The bungalow was too small to house the entire family, so for about three years, Masry slept in an adjacent tent. He would sometimes share his space with stragglers who lacked even those meager accommodations, his sister, Jeanette Butler, recalled.

“That was his sleeping quarters,” Butler said. “Eddie never complained about things like that, because he knew a lot of people didn’t have it any better.”


Eventually, Masry’s father leased a building in Ocean Park and began renting the apartments, and the family moved to Santa Monica. Everyone, that is, but Masry, who stayed behind in the bungalow to take care of some crops on the family property and work on nearby chicken farms.

Masry attended Van Nuys High School, lettering in track and graduating in 1950. He then studied at Los Angeles Valley College, graduating in 1952. He tried to obtain a scholarship to UCLA, but failed, so he decided to join the Army instead.

He served two years in France before returning to California, where he took courses at UC Santa Barbara, UCLA and USC. Although he never received a bachelor’s degree, Masry said he was accepted to Loyola Law School on an exemption due to high placement scores.


He was attracted to the legal profession, he concedes, largely due to Hollywood depictions of attorneys and the prospects of wealth the movies suggested. But he also thought he could do some good.

Besides, he said, he had scored a D-minus in a zoology course, which led him to conclude that his original dream--to become a doctor--was probably out of reach.

After landing on academic probation his first year, Masry said, he got his act together and eventually graduated in good standing in 1960. He passed the bar exam in 1961 and immediately began working with Earnest Williams, whom he served as a clerk in law school.


Like many young attorneys, Masry said he worked on any cases he could get in his early years, representing “strippers, prostitutes and pimps,” and whoever else needed a criminal defense attorney. One of his first highly publicized cases--that of a stripper who opened a topless bar in Santa Monica, only to be threatened with arrest by police--sparked his interest in 1st Amendment law, he said.

“Her name was Lucky Wynn,” Masry recalled with a chuckle. “To make a long story short, police said that if she did it, they would arrest her. She took her shirt off, and they arrested her.”

Masry eventually won the case on constitutional grounds, and his career began to take off.

In the late 1960s, an accountant for one of the Los Angeles Rams approached Masry and said players needed better representation, so Masry--a passionate football fan--began working as an agent. He soon had about a dozen clients, mainly from the Rams, including Olsen, a hall of famer.


Masry threw the NFL brass into a tizzy in 1971 when he discovered a flaw in the boilerplate standard players contract that would have allowed scores of players to declare themselves free agents.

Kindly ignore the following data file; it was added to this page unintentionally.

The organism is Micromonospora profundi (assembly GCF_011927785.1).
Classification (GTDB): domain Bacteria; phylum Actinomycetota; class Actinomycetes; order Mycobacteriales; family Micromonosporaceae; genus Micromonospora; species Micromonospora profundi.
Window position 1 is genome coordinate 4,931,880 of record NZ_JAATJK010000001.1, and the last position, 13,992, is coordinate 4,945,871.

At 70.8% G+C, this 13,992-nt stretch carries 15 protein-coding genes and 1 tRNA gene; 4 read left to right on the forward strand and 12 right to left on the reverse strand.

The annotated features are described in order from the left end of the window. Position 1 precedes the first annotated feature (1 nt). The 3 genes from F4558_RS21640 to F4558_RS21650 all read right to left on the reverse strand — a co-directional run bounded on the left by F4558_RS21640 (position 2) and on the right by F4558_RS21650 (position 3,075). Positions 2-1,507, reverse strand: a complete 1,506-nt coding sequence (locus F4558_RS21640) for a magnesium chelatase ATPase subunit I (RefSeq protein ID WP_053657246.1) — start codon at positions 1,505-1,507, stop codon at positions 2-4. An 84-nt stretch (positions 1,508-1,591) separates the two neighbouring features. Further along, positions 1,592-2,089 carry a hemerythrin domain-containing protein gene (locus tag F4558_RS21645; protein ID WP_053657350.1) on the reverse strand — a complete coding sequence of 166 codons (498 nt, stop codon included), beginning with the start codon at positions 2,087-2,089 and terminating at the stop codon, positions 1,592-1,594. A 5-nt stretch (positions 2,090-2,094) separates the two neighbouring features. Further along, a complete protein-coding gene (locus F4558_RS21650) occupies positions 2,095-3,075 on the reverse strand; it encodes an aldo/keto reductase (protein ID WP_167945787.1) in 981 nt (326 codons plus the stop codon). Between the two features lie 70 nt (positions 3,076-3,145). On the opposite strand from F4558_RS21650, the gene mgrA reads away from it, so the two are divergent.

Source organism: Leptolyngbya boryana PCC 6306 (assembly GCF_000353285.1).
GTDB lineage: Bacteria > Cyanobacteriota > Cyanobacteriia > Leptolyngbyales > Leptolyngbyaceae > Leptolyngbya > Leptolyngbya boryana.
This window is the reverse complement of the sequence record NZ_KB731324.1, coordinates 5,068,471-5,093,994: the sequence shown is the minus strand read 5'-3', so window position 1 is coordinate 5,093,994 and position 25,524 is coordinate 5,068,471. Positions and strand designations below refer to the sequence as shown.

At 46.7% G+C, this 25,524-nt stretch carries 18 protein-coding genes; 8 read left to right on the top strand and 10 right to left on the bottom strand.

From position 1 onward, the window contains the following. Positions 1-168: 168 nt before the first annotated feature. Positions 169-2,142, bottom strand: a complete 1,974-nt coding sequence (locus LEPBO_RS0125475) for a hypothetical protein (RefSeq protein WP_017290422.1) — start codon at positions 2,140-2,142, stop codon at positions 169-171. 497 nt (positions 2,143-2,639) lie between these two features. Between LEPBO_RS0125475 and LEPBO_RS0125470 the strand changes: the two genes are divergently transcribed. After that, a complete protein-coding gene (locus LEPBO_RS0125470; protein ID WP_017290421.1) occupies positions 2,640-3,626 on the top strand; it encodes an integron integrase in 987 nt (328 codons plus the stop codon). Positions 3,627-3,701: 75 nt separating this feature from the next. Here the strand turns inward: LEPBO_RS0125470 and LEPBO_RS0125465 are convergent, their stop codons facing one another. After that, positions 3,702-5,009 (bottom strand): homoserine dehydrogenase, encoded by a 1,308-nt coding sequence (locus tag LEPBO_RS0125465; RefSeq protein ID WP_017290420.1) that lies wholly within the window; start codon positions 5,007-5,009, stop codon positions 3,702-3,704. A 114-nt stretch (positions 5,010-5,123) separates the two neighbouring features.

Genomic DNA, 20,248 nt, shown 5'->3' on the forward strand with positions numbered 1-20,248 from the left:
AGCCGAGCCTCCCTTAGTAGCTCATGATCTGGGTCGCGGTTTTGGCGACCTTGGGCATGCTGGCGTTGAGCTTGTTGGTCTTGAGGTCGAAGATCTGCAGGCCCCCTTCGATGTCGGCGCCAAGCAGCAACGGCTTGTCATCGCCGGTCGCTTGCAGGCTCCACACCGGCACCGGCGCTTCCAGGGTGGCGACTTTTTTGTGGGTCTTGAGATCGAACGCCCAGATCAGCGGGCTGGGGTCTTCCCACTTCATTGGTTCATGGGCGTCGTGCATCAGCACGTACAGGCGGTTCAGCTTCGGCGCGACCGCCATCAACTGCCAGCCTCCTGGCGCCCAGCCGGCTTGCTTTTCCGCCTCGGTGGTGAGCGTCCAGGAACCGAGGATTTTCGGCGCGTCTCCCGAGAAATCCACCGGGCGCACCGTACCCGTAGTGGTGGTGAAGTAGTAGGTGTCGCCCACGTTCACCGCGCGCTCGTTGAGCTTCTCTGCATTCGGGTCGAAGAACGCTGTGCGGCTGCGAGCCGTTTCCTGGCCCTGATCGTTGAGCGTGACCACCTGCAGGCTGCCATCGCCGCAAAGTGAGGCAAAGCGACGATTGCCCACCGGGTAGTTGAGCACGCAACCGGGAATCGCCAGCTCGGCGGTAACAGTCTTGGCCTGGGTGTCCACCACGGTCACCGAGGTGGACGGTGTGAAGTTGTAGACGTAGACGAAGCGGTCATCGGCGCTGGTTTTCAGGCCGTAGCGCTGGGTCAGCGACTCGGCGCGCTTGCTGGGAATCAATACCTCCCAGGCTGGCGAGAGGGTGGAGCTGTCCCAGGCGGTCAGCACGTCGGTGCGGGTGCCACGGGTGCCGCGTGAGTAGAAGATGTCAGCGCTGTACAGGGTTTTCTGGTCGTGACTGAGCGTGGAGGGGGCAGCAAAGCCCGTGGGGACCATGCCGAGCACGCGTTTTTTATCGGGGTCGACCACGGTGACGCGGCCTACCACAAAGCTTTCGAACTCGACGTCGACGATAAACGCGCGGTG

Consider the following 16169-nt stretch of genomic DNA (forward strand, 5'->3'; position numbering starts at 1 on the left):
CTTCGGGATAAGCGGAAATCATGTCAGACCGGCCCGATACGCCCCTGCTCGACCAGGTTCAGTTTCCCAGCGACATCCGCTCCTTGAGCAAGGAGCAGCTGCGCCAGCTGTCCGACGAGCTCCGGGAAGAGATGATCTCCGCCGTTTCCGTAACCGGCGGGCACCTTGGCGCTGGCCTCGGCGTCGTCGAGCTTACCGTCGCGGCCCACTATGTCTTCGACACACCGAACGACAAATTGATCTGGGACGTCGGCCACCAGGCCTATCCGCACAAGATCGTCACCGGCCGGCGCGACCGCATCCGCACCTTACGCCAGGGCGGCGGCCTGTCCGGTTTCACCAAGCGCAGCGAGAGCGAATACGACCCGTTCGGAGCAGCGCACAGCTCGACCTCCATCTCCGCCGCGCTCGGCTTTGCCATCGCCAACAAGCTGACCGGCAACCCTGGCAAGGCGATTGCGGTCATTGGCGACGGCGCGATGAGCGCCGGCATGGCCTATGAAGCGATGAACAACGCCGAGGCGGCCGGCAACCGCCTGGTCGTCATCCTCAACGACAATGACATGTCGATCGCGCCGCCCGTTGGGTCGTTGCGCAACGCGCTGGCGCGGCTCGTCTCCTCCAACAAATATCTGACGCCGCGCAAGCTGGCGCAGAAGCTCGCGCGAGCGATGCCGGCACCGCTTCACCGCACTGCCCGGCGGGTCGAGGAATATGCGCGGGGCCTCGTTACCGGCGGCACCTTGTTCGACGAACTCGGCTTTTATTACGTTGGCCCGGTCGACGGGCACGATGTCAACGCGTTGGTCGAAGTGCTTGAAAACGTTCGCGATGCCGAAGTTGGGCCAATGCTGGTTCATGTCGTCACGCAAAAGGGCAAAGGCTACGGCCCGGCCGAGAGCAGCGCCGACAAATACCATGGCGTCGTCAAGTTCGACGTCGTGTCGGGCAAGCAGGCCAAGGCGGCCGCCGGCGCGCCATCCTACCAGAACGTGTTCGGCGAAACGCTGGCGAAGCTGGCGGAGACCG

“A Los Angeles lawyer, Ed Masry, dropped a bomb on the National Football League Friday,” read the opening paragraph of a Times article on the incident.

Not wanting to “raise hell” around the league, however, Masry refused to let his fellow attorneys--many of whom had doubtless tried to find similar flaws for their clients--in on his discovery. He struck a deal with then-football Commissioner Pete Rozelle allowing his client, Olsen’s younger brother Phil, to be declared a free agent, but kept his mouth shut.

After the Watts riots, Masry spent a brief period in South Central Los Angeles doing pro bono work.

“I didn’t accomplish anything,” he said. “It was like trying to stem the tide of the Atlantic.”

He also argued a case on behalf of some of the members of Steppenwolf, perhaps best known for the anthem “Born to be Wild.” The band members wanted to continue under the Steppenwolf name despite the objections of the departing lead singer.


Masry took the case on a contingency basis and wound up owning a piece of the band after winning a protracted legal battle. But the original band was soon dwarfed by lead singer John Kay’s new group, dubbed John Kay & Steppenwolf.

“I don’t really care about their music much,” Masry said. “But my kids thought it was really neat.”

In the late 1970s, Masry decided to devote more of his time to 1st Amendment causes, and began representing a variety of religious organizations, including Morningland.

Considered a cult by many, Morningland’s members espoused a doctrine dealing with telepathy, astrology and mysticism, and believed founder Donato Sperato awaited them in a spaceship hovering the Earth.

About the same time, Masry also began representing the church of controversial television evangelist Gene Scott. When agents for the state attorney general’s office handed him an order demanding all the church’s financial records under an existing law, Scott and Masry burned the order on television.